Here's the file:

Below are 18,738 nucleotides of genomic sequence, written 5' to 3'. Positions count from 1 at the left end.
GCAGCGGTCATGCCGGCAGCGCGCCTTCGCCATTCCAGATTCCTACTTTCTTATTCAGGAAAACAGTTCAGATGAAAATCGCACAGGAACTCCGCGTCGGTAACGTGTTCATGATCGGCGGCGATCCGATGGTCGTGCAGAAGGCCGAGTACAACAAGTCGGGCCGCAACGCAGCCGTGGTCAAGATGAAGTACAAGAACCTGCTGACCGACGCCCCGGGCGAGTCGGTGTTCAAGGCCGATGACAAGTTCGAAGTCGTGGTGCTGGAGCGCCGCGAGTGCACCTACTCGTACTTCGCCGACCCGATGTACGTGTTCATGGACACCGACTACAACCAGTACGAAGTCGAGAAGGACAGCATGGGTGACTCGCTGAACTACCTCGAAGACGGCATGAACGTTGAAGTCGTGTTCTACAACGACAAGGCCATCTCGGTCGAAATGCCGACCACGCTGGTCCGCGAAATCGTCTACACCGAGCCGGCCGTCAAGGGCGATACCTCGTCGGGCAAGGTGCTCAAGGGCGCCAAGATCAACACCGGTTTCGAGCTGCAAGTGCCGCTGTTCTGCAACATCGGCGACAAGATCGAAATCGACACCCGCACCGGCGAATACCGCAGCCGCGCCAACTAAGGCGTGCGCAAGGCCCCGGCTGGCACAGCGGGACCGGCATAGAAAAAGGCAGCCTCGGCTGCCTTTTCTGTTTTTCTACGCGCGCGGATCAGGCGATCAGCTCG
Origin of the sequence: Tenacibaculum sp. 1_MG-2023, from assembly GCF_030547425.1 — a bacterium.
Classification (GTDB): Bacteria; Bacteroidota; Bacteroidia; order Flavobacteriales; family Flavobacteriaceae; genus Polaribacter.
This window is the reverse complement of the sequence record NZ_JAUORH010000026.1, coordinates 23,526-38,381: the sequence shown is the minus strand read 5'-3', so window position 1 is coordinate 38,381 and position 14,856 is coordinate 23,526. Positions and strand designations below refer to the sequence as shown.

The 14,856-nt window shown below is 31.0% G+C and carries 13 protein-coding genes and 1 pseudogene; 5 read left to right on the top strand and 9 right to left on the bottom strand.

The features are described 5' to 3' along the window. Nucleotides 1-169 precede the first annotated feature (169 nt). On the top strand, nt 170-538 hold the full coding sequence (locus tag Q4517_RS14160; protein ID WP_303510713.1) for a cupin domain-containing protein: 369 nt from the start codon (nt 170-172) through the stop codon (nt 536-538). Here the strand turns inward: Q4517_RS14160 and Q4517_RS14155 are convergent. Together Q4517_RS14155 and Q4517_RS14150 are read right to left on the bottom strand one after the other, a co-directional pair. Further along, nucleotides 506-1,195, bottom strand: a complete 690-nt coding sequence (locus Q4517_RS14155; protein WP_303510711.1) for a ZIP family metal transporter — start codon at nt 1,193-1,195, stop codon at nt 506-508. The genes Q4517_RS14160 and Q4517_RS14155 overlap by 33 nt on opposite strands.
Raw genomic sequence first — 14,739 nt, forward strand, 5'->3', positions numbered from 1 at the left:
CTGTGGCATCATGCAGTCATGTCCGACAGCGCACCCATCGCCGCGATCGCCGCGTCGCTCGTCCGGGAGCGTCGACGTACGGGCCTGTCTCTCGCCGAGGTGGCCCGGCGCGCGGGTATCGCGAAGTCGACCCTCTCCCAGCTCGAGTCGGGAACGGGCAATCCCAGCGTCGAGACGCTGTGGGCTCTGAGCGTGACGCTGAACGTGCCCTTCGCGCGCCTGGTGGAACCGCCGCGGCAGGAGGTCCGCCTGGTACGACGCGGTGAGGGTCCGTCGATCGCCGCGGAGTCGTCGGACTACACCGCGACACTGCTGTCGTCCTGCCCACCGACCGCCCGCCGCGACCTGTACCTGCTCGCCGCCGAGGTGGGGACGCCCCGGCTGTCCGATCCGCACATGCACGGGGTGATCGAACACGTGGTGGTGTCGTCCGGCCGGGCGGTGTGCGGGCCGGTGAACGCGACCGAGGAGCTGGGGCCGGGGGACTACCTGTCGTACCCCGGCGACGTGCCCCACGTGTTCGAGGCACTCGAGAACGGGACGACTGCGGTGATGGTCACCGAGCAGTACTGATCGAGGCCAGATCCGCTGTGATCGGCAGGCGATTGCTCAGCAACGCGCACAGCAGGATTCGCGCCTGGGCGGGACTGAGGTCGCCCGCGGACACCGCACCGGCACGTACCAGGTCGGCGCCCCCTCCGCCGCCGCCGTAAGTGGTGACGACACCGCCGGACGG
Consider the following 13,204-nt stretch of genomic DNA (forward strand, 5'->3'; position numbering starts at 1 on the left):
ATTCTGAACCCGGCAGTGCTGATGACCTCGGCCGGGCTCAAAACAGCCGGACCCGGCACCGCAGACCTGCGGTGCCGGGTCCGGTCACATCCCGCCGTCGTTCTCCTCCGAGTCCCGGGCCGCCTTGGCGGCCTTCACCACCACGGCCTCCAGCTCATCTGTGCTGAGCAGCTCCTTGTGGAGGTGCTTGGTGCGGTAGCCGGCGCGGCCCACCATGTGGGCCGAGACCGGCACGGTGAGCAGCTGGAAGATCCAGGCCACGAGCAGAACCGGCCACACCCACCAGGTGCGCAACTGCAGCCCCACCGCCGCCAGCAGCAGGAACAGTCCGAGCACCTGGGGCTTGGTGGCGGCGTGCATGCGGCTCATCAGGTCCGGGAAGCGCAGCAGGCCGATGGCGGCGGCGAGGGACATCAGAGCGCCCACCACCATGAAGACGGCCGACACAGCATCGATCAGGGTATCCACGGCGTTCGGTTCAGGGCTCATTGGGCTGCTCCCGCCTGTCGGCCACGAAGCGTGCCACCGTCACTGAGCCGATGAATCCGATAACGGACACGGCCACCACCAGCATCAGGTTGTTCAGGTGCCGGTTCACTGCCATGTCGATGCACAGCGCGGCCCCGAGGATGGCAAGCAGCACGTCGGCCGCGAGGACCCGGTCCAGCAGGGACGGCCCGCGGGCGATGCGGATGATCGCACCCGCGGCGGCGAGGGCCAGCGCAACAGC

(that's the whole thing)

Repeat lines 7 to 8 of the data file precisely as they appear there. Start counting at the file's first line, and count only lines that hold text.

The features are described 5' to 3' along the window. Nucleotides 1-169 precede the first annotated feature (169 nt). On the top strand, nt 170-538 hold the full coding sequence (locus tag Q4517_RS14160; protein ID WP_303510713.1) for a cupin domain-containing protein: 369 nt from the start codon (nt 170-172) through the stop codon (nt 536-538). Here the strand turns inward: Q4517_RS14160 and Q4517_RS14155 are convergent. Together Q4517_RS14155 and Q4517_RS14150 are read right to left on the bottom strand one after the other, a co-directional pair. Further along, nucleotides 506-1,195, bottom strand: a complete 690-nt coding sequence (locus Q4517_RS14155; protein WP_303510711.1) for a ZIP family metal transporter — start codon at nt 1,193-1,195, stop codon at nt 506-508. The genes Q4517_RS14160 and Q4517_RS14155 overlap by 33 nt on opposite strands.
Raw genomic sequence first — 14,739 nt, forward strand, 5'->3', positions numbered from 1 at the left: